The Galway International Oyster Festival has come to symbolise four days and nights of the ultimate experience in gourmet sea food, Guinness and live music in Ireland’s exciting west coast tourist city. Visitors from all over the world descend on this beautiful corner of ‘the Emerald Isle’ to participate in this glorious extravaganza. Held at the end of September each year, the festival has been taking place since 1953, when it was originally the brainchild of the manager of the Great Southern Hotel, who successfully discovered a way of extending his tourist season by celebrating the start of the region’s oyster season! From these comparatively humble beginnings, a prestigious international event has developed.
The Galway International Oyster Festival usually officially opens at noon on the Saturday with a massive free public event in Eyre Square. There will be a host of musicians and street entertainers and then the recently crowned Galway Oyster Pearl presents the first oyster of the Festival to the city’s mayor. The Oyster Pearl competition has been taking place since 1954 – to decide who becomes the official ‘face’ of the festival for the coming year – in addition to winning some rather handsome prizes.
The Opening Ceremony is followed by a fun-filled street parade of musicians, dancers, vintage vehicles, the Oyster Pearl and various dignitaries. For those with the energy, there is an all-night disco as well.
The other major official events of the festival are the Guinness Irish Oyster Opening Championship and the World Oyster Opening Championship when contestants from all over the world participate and, again, there is an accompanying programme of high quality Irish music and dance.
Each year the Festival has its own magnificent Mardi Gras Party, Festival Gala Ball and Fairwell Party as well as associated events such as the Elegant Lady Competition. For many people, however, it is in the streets of Galway itself that the Oyster Festival really excels – they are packed full of visitors and locals all enjoying the special Irish ‘craic’ that brings people back year after year.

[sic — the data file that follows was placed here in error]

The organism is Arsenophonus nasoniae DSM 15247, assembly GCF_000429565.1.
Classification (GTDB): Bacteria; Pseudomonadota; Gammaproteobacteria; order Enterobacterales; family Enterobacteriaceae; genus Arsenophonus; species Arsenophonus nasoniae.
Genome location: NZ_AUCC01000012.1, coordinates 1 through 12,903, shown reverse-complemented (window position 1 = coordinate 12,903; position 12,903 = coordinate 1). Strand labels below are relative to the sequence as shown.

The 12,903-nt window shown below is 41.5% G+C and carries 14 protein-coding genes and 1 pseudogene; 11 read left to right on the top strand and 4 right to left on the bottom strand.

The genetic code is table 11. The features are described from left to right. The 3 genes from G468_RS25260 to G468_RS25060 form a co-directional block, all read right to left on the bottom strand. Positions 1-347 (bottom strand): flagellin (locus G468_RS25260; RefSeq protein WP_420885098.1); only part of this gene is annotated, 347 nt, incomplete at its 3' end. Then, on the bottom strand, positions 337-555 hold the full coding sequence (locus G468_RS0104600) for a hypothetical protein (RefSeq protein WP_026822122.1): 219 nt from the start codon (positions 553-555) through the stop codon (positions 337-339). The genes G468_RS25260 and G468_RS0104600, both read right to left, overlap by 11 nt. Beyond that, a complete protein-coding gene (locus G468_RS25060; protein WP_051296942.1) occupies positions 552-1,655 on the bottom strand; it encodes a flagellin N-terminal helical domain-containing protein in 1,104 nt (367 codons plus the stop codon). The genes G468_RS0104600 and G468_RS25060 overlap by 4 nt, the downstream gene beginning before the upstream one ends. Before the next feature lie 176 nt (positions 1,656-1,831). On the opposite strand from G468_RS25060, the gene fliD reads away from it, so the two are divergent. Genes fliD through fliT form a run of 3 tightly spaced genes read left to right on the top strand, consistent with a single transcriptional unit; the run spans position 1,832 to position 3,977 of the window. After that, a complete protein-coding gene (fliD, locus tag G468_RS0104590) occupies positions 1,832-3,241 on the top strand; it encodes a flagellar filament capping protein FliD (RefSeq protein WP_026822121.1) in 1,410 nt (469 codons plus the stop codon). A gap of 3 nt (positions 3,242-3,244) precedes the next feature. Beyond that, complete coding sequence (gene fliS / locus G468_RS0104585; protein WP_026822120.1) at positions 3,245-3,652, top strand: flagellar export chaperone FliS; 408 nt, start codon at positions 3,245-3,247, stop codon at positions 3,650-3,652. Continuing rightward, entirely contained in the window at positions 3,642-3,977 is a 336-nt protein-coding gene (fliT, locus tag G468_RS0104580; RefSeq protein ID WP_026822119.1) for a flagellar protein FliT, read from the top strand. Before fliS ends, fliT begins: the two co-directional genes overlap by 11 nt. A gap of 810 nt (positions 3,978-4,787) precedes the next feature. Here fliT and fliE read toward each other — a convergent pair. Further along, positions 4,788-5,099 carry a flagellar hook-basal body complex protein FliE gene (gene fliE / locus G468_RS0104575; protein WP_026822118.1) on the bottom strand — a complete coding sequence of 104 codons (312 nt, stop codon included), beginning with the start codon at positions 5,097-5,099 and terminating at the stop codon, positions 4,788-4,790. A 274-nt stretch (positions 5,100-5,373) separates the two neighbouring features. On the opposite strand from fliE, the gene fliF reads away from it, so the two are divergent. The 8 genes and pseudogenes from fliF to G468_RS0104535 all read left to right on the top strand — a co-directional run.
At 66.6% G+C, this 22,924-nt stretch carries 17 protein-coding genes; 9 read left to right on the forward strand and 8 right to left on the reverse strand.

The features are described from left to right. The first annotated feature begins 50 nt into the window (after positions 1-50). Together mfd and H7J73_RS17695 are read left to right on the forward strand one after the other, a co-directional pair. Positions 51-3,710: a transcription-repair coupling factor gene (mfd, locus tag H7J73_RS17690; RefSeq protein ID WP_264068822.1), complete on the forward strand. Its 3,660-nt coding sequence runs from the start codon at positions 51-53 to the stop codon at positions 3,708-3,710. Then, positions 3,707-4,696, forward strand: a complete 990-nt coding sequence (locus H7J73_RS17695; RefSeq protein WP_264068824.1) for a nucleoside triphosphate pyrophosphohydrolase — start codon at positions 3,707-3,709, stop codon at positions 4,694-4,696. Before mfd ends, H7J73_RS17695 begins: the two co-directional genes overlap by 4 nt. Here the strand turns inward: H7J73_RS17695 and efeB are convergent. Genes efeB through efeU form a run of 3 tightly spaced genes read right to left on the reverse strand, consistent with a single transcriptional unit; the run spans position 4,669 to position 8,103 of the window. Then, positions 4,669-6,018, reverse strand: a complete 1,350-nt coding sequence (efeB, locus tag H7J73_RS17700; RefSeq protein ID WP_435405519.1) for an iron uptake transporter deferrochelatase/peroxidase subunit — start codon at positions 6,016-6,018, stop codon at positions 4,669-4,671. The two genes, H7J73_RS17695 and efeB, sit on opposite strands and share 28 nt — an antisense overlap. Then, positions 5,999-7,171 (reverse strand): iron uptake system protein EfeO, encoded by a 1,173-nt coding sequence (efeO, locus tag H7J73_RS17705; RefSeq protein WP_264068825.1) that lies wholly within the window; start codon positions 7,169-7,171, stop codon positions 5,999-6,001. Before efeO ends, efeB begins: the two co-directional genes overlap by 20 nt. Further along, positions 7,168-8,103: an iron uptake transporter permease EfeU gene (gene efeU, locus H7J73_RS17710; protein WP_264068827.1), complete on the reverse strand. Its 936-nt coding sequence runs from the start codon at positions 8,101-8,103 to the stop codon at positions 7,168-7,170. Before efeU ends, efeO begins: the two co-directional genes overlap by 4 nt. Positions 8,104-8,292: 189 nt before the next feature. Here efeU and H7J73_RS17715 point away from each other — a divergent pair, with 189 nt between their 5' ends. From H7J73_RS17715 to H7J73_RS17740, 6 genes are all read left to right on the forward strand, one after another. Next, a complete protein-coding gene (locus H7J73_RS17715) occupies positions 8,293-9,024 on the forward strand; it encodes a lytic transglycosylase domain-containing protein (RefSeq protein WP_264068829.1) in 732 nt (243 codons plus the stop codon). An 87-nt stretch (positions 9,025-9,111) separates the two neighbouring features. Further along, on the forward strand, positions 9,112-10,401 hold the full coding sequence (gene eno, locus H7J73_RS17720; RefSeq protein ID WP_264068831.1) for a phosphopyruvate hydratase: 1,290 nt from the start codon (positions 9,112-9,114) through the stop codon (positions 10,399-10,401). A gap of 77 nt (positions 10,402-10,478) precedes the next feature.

Galway is home, not only to the oyster, but to some of the finest seafood restaurants you could wish to find anywhere. The mussels and the crabs are especially enticing but, if it’s fish or seafood you’re after, then you’ll find nowhere better.
As a city of just about 75,000, Galway is easily negotiated on foot and visitors soon discover why it has the reputation, even in a country as hospitable as Ireland, of being one of the friendliest around. Although it appears to be geographically isolated on Ireland’s western coastline it is easily reachable – with its own airport and others, such as Shannon and Knock, only just over 50 miles away. It takes two and a half hours to travel by train across the country from Dublin, and there are plenty of regular rail services, and nowadays the ferry ports on the east coast are all only half a day’s drive away at the most.
There are some excellent hotels in the city – although if you want to stay in The Radisson you really will have to book early as it hosts some of the Festival’s premier events. The Sleepzone Hostel, quite close to Eyre Square, has had fine reviews and was, in fact, considered to be Ireland’s finest in 2006. Of course, this is a particularly beautiful part of the world so there are some excellent hotels quite near to the city as well. There is a lot of information on the Discover Ireland website.
The Galway International Oyster Festival is not just about food – sensational though it is. It is an opportunity to visit a wonderful city at a time of the year when it has four days of fun-packed activity, great music, good Guinness – and the best oysters in the world! Further information can be found on the Galway Oyster and Seafood Festival Website.